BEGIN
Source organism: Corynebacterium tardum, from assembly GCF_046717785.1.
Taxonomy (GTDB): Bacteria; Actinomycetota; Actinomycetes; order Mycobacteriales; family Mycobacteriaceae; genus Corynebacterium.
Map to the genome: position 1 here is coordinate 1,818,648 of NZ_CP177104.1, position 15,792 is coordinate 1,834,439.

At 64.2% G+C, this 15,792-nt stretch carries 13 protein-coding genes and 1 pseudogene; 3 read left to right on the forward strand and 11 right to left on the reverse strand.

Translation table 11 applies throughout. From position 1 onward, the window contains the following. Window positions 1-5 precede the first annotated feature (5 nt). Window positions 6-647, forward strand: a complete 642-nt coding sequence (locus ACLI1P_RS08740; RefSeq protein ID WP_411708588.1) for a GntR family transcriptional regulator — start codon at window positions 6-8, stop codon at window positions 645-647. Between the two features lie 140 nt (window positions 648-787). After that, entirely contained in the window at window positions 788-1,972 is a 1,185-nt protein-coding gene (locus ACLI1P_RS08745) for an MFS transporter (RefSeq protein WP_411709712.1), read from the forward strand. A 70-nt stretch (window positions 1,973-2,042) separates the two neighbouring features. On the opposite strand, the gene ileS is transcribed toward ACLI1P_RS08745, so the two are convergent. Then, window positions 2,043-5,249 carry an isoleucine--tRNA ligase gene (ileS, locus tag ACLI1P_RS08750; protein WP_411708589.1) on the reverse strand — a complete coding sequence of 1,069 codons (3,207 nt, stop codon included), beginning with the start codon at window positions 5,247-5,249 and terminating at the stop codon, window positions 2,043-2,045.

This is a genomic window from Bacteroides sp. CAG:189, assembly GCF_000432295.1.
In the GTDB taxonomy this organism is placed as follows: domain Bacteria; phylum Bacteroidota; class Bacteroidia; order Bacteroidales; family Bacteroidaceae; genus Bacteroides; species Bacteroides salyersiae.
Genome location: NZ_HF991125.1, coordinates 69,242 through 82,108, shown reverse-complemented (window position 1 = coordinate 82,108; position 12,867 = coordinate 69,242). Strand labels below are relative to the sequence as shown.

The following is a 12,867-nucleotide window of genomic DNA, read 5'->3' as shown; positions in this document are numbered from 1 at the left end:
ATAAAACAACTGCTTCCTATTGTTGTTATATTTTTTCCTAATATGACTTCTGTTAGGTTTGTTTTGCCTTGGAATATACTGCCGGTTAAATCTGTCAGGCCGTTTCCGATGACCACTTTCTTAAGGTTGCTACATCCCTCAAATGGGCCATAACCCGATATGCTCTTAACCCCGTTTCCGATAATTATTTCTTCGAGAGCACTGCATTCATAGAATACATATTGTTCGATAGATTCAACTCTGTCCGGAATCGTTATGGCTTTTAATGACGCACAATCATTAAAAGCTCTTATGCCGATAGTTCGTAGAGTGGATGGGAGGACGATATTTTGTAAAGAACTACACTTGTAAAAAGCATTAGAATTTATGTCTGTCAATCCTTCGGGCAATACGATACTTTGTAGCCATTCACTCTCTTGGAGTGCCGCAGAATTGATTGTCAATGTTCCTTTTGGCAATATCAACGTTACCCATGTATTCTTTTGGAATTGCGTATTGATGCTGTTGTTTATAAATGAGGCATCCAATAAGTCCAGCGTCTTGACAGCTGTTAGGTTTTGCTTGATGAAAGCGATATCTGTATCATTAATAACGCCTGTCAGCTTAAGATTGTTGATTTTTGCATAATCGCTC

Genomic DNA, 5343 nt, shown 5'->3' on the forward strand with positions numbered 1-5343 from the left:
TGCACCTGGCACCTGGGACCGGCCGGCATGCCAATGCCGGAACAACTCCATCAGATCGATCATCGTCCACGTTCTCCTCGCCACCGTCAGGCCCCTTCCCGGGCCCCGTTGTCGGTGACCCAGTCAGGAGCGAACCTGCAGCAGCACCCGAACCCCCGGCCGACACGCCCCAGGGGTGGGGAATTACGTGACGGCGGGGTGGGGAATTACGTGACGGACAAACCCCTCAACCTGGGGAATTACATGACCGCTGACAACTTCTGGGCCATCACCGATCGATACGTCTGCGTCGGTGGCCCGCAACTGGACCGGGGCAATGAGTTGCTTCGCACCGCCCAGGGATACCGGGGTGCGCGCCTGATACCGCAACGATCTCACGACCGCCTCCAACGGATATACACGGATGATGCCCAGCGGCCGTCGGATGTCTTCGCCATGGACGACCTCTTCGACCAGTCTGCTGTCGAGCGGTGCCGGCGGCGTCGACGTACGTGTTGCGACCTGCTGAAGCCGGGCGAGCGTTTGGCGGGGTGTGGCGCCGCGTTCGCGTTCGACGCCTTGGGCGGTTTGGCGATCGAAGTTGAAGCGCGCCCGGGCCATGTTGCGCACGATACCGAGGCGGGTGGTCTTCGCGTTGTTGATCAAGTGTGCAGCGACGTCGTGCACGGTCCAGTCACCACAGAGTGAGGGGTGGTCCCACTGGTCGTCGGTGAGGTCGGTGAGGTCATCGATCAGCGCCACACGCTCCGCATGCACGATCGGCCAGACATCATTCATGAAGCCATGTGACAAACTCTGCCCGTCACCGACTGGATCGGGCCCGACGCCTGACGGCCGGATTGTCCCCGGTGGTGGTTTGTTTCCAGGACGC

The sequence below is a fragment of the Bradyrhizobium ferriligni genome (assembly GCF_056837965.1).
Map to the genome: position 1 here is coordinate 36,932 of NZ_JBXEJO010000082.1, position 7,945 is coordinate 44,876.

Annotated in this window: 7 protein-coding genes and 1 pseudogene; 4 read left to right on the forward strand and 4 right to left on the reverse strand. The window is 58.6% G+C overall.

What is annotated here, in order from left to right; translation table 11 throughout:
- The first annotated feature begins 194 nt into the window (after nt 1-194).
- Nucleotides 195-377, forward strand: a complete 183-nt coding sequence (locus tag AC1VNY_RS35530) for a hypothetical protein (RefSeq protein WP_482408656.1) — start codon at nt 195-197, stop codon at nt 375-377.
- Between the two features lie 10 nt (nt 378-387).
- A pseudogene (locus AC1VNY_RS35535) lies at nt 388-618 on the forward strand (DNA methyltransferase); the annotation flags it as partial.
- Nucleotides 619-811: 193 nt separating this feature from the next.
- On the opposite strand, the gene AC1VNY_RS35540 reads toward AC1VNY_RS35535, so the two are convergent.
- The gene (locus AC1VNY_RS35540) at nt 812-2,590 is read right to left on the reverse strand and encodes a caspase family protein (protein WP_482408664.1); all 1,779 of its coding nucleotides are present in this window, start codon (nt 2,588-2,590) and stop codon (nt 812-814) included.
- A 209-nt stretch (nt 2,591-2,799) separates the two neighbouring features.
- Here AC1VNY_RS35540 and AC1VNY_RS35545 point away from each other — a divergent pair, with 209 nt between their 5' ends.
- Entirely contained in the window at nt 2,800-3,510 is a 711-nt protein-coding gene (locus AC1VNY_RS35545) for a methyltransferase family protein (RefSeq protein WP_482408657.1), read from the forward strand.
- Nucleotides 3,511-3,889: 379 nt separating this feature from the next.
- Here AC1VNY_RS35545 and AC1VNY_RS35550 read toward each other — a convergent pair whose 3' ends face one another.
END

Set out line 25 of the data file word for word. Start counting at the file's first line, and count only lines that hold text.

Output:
- Here AC1VNY_RS35540 and AC1VNY_RS35545 point away from each other — a divergent pair, with 209 nt between their 5' ends.